Burke’s phrase mainly gives the idea of identity as a simple persuasive way by putting the character in the very same shoes as the person the persuasion is directed. This, as he states, entails the use of speech, tone, gestures, order, attitude, idea, and image to identify with the person being persuaded (Burke, 1950). Scriptwriters, film directors, and novelists employ the use of Burke’s idea of identity in their persuasion aims as exemplified in the movie the Shawshank Redemption.
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The Shawshank Redemption exemplifies excellently the use of identity as a persuasive tool with the parole of Elis Boyd Redding (Red). Red identifies with the crime and brings about regret in the way he handles the last chance he has with the parole board. He has created an identity with the audience throughout the movie by treating other inmates with respect and gaining respect from other inmates and non-inmates.
Red has the task of persuading the parole board to accept his application for parole. He does this marvelously through assumption of an identity that the parole board identifies with a repented criminal. He uses a regretful tone as he gives the delivery “I look back on the way I was then, a young, stupid kid who committed a crime.” This tone shows conciliation with his past that leaves the parole board stunned. It is the assumption of the identity that works best as Burkes idea of tone and a means of persuasion is in a best way shown.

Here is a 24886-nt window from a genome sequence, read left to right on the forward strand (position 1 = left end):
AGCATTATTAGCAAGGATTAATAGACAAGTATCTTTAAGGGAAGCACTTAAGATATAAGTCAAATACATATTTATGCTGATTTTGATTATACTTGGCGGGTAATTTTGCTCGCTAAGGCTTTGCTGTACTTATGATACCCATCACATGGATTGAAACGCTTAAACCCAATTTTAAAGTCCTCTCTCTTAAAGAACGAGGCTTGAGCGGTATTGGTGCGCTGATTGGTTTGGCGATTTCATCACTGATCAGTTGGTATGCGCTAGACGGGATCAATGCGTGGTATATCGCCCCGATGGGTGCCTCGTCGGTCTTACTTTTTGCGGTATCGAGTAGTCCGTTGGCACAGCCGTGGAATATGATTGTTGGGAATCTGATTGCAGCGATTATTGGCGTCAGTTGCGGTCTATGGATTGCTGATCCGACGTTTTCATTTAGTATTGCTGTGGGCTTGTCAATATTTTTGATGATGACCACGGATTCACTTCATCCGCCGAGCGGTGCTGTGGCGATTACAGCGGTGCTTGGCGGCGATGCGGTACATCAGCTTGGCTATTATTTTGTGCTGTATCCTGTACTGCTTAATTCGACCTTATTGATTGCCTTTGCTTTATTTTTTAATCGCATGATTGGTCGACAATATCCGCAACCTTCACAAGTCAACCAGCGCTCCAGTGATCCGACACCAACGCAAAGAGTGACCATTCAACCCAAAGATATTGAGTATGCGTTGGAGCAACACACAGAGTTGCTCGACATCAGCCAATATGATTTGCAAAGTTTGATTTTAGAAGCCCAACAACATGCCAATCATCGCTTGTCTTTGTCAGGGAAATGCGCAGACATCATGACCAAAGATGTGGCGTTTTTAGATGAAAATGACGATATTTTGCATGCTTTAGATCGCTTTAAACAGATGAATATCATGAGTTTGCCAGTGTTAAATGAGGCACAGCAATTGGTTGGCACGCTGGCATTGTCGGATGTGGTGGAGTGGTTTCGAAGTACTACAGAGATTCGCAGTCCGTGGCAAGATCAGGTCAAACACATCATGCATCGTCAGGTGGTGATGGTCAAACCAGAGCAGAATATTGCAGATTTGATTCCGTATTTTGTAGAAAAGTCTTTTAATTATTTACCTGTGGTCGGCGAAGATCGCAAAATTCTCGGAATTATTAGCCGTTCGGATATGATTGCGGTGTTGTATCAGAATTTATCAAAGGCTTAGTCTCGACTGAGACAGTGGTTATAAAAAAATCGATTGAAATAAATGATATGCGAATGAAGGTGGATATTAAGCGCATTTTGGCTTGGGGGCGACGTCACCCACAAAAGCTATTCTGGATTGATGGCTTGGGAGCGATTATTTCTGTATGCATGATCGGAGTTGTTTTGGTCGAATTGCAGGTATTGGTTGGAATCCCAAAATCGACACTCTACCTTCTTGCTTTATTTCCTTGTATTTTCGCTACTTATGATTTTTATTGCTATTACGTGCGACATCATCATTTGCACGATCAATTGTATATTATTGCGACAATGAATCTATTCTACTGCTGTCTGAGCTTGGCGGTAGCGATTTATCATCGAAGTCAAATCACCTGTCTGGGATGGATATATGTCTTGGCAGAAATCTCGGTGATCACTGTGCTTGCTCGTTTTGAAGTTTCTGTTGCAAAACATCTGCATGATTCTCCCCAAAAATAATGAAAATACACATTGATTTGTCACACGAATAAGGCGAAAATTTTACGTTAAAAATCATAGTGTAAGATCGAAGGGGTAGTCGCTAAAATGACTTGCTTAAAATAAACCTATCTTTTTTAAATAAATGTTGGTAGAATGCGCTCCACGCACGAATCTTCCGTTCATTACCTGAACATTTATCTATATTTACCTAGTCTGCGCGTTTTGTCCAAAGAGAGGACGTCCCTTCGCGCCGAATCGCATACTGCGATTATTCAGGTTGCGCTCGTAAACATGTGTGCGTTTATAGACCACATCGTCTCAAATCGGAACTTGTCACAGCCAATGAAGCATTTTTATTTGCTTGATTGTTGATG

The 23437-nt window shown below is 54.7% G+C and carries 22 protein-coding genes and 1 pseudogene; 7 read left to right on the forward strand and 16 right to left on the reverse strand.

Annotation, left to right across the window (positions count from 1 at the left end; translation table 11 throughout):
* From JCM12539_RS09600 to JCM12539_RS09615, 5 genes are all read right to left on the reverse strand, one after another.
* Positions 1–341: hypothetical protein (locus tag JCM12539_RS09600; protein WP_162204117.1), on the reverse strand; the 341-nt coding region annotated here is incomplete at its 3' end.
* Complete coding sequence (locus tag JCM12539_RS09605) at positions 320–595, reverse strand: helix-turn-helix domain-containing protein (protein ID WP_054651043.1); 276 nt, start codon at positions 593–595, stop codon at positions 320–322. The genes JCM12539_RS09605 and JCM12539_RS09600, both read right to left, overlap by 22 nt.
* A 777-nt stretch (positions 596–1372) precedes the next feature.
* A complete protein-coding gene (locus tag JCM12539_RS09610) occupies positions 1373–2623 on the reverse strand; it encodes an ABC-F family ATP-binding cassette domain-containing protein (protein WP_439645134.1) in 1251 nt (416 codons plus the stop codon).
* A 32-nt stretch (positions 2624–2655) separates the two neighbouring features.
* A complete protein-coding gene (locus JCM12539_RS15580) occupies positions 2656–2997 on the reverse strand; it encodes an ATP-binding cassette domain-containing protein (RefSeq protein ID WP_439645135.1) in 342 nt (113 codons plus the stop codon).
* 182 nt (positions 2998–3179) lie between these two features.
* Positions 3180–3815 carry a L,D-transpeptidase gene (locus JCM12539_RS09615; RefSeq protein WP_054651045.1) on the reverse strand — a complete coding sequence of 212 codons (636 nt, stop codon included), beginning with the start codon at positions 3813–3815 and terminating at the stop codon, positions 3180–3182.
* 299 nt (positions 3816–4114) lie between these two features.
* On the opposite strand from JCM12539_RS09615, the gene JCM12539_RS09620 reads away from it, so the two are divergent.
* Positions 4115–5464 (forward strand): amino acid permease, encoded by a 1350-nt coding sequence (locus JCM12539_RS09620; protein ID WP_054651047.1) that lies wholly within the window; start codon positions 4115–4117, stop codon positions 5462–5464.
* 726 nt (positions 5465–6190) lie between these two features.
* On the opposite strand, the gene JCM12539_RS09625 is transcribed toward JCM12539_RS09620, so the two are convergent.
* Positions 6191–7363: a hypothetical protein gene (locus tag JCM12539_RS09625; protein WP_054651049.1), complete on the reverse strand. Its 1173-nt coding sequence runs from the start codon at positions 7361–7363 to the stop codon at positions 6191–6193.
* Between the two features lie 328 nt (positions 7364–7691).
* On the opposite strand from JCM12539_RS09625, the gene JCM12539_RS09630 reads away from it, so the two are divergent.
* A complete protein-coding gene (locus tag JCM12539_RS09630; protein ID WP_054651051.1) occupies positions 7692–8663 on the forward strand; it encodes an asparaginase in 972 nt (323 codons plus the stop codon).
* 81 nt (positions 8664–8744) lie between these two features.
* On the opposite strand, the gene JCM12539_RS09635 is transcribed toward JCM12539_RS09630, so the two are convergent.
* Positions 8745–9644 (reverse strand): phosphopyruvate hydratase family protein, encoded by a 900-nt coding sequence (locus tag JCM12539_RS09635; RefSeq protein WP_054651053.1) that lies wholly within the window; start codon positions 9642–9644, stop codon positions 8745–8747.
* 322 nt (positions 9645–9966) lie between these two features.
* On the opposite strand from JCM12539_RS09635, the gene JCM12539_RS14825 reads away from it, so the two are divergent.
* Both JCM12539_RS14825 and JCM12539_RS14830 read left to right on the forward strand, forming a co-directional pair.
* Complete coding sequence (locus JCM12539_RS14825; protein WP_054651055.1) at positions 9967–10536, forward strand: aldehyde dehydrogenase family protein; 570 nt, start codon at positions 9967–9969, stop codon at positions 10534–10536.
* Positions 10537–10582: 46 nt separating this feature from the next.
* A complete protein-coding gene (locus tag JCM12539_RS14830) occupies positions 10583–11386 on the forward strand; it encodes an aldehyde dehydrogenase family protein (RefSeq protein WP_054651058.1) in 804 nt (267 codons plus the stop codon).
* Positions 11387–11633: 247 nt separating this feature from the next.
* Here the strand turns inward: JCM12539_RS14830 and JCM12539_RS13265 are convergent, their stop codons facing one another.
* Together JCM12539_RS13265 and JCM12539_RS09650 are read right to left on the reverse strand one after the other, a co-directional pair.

Red persuades the parole board using a resigned attitude of not being in a position to undo the mistakes of his youth. This identifies well with the parole board as the crime was committed in is youth and that he has accepted his mistakes and is changed for the better when he talks of not being able to talk to the “stupid kid who committed the crime.” This exemplifies use of attitude in identity to persuade as Burke gives in his definition of identity as a form of persuasion.
In his parole speech, Red identifies with the parole board using rhetoric and logical reasoning to persuade the parole board to grant him parole (Brock & Green, 2005). Red logically reasons that he cannot be able to talk to the kid who committed the crime since the kid is long gone. He reasons that what remains is “this old man”. He accepts that he is got to “live with”, which identifies him to the torment he has gone through for many years in prison that persuades the board to offer him parole.
Red also identifies with the audience persuasively through his attitude and mannerisms. He treats his fellow inmates with respect and was ethical, hence, gains respect from everyone. Through his identity of image, he projects an ethical old man frustrated with being denied parole for many years and the pessimism is not lost on the video audience and the parole board (Brock & Green, 2005). He identifies with the board on pessimism due to the many times his parole has been rejected that persuades them to accept his parole and save him years of anguish.
On identity in idea, Red exemplifies a classic identity of an old man who has come to terms with his past and repentant of the sins of his youth (Larson, 2012). He regrets of his committing the crime and laments of inability to take it back identifying well with a person who needs parole. His use of gestures gives the board a conviction to the change and transformation from a crime lover to an ethical old man, changed by the system and harmless to the world (Larson, 2012).
Identity, therefore, through use of speech, tone, gestures, order, attitude, idea, and image act as a simple persuasive technique as shown by Red in the Shawshank Redemption.
Brock, T., & Green, M. (2005). Persuasion: Psychological insights and perspectives. Thousand Oaks, CA: Sage Publishing.
Burke, K. (1950). A Rhetoric of Motive. Berkeley: University of California Press.
Larson, C. (2012). Persuasion: Reception and Responsibility: Reception and Responsibility. New York: Cengage Learning.